Rohnert Park pays $1.5 million settlement to drivers alleging police officers stole pot, money

The "Follow This Story" feature will notify you when any articles related to this story are posted.

When you follow a story, the next time a related article is published — it could be days, weeks or months — you'll receive an email informing you of the update.

If you no longer want to follow a story, click the "Unfollow" link on that story. There's also an "Unfollow" link in every email notification we send you.

This tool is available only to subscribers; please make sure you're logged in if you want to follow a story.

Please note: This feature is available only to subscribers; make sure you're logged in if you want to follow a story.


The Rohnert Park City Council agreed this week to pay nearly $1.5 million to settle federal civil rights lawsuits lodged by eight drivers who claimed the city’s public safety officers robbed them of money and marijuana during roadside stops.

The drivers’ lawsuits claimed police took a total of 380 pounds of cannabis and $62,000 in cash from them. They accused the officers — including former drug enforcement partners Brandon “Jacy” Tatum and Joseph Huffaker — of keeping some of the contraband for themselves.

Council members Tuesday voted unanimously to pay $287,500 to Mendocino County cannabis farmer Huedell Freeman and another $1.175 million to be split among seven other men, all drivers hauling cannabis on Highway 101 who were pulled over by Rohnert Park drug enforcement officers during traffic stops far outside city limits.

The vote brought to light the financial terms of the settlement, which a city official in January declined to release because of a court confidentiality agreement.

“When these allegations first came to light, officials immediately launched an investigation,” City Manager Darrin Jenkins said in a statement. He noted the officers involved no longer work for the city and that no additional allegations of misconduct have come to light.

Tatum resigned in June 2018 while under investigation. The city paid Huffaker $75,000 to resign last year after an internal investigation found he “engaged in misconduct that warrants termination.”

The city hired an independent police auditor to examine Department of Public Safety policies. The city has since strengthened oversight of its officers and overhauled its procedures for property seizures, evidence storage, asset forfeiture, video surveillance and report writing.

“The City believes that settling these lawsuits is in its best interests of the City,” Jenkins said in the statement. “Settling the cases will be less expensive than costs of litigation and will allow the City to move on from these allegations.”

The drivers agreed to refrain from talking about the case for one year as part of the settlement. The agreement put in writing a sentence they and their attorneys are allowed to say about the case under the threat of the settlement being thrown out: “This matter has been resolved in the mutual interest of the parties to allow the parties and each of them to move on in peace.”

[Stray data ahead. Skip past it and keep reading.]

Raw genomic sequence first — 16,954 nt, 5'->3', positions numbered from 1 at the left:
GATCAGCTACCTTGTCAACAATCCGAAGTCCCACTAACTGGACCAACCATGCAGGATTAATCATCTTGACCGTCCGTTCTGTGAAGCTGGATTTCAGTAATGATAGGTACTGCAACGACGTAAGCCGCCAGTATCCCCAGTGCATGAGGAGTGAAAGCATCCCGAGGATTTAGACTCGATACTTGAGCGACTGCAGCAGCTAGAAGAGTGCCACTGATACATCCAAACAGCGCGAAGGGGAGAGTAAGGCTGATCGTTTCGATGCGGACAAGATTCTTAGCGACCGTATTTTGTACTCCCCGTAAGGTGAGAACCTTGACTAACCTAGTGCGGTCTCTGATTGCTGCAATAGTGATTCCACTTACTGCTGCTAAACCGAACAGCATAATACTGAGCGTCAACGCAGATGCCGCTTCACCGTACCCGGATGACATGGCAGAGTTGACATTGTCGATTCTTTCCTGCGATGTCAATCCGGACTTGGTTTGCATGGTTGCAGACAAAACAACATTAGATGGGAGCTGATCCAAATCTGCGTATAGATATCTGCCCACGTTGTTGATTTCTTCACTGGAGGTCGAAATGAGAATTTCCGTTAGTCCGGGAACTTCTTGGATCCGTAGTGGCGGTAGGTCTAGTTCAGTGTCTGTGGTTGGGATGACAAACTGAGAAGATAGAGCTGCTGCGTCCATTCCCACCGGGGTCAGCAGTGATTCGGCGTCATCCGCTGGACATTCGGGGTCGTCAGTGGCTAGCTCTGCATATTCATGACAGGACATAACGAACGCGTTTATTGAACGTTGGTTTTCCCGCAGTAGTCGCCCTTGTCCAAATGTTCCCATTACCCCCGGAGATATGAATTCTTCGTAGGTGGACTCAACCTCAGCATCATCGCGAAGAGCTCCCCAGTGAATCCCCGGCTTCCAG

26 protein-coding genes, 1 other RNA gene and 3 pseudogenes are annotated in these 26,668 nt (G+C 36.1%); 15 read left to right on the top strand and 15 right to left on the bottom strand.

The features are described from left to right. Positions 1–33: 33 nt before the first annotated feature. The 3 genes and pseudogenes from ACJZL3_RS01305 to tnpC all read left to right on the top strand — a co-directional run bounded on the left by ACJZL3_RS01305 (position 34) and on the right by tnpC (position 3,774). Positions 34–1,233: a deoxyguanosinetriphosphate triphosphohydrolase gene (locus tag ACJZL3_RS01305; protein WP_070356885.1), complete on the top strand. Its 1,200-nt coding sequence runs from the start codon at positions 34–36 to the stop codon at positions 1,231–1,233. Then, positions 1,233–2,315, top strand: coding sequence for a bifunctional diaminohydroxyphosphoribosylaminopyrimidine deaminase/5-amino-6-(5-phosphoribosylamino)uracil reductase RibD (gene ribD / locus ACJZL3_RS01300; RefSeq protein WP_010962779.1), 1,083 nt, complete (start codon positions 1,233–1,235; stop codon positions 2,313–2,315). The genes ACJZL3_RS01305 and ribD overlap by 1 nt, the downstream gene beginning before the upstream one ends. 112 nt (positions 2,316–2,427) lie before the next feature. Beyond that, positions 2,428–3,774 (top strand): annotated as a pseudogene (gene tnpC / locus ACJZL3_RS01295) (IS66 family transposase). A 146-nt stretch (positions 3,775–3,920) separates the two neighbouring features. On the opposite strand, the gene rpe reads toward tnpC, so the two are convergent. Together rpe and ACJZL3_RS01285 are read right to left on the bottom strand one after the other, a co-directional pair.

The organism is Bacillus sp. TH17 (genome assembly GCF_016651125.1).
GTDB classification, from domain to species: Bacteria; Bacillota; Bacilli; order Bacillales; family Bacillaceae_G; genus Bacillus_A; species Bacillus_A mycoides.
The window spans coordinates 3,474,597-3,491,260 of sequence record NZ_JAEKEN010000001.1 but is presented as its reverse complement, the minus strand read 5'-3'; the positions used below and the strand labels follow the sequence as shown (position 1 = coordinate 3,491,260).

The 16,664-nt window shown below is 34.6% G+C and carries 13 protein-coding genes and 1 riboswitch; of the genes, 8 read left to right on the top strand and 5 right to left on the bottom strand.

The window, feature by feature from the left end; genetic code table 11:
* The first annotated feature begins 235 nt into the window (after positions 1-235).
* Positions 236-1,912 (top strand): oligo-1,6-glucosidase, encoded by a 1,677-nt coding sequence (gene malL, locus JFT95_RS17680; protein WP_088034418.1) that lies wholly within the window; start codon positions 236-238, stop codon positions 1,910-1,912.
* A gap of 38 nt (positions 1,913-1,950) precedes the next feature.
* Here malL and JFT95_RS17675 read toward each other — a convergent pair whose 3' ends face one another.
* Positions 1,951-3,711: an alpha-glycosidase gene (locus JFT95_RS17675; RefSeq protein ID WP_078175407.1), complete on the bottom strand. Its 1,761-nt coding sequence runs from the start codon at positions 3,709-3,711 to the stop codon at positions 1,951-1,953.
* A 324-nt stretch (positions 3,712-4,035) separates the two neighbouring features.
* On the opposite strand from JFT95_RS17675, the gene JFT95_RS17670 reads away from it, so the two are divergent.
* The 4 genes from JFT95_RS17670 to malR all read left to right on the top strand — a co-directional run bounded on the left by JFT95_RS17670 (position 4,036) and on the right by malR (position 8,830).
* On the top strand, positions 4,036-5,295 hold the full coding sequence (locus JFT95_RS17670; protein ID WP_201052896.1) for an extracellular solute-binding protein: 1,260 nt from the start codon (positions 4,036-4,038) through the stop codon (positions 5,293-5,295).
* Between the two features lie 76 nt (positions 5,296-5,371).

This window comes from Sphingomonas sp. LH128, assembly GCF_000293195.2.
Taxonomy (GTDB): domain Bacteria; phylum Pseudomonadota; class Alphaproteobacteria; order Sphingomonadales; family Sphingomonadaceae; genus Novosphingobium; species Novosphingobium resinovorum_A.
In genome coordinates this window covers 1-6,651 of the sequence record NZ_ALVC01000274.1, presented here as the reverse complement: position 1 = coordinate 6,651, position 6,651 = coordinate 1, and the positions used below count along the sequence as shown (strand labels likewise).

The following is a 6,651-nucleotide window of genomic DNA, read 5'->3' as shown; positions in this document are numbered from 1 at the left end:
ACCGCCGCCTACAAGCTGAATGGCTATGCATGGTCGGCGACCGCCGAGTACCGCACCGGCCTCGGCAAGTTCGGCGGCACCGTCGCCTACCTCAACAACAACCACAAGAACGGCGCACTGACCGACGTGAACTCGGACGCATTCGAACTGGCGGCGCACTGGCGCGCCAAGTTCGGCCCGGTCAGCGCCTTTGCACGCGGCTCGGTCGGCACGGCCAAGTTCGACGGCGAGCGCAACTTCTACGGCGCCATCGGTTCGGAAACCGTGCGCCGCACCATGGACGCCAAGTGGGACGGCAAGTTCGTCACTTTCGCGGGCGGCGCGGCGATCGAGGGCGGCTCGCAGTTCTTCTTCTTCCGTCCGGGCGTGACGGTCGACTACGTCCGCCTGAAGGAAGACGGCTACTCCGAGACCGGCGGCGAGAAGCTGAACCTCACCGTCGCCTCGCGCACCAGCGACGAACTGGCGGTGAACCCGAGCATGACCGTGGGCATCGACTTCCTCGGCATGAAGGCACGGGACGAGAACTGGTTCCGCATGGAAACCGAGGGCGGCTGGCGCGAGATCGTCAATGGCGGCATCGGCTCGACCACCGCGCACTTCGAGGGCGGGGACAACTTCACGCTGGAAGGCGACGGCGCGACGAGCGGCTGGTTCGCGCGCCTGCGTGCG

The city and its former officers admitted no wrongdoing.

Tatum and Huffaker, through their lawyers, didn’t respond to requests for comment.

The lawsuits alleged the city allowed officers to repeatedly violate the rights of drivers ensnared in its once-sanctioned drug interdiction program, which sent city officers about 40 miles north of city limits with the mission of pulling over suspicious drivers and seizing contraband near the Sonoma- Mendocino county line.

Similar allegations first came to light in early 2018 when a driver, Ezekial Flatten, publicly questioned whether Rohnert Park officers illegally took 3 pounds of marijuana from his vehicle during a traffic stop near Cloverdale.

That stretch of the highway in northern Sonoma County and southern Mendocino County has long been known as “The Gauntlet” by people involved in medical marijuana and the black market drug trade. Law enforcement officers used to position themselves there on the highway to intercept illegal drugs and cash, but many agencies stopped their interdiction programs as medical marijuana laws allowed pot to be transported legally from farms to dispensaries.

Sebastopol attorney Izaak Schwaiger represented the seven plaintiffs — Brain Payne, Jesse Schwartz, Joshua Surratt, Jason Harre, Jacob Ford, Sean Haar and Terence McGilbra — who were stopped on the highway in 2015 and 2016. He declined to comment on the settlement or the case, other than stating the approved statement.

The payouts will be made by Rohnert Park’s insurance carrier, the Redwood Empire Municipal Insurance Fund.

You can reach Staff Writer Julie Johnson at 707-521-5220 or On Twitter @jjpressdem.

Please read our commenting policy
  • No profanity, abuse, racism, hate speech or personal attacks on others.
  • No spam or off-topic posts. Keep the conversation to the theme of the article.
  • No disinformation about current events. Make sure facts are from a reliable source.
  • No name calling. "Orange Menace", "Libtards", etc. are not respectful.
Send a letter to the editor

Our Network

Sonoma Index-Tribune
Petaluma Argus Courier
North Bay Business Journal
Sonoma Magazine
Bite Club Eats
La Prensa Sonoma
Emerald Report
Spirited Magazine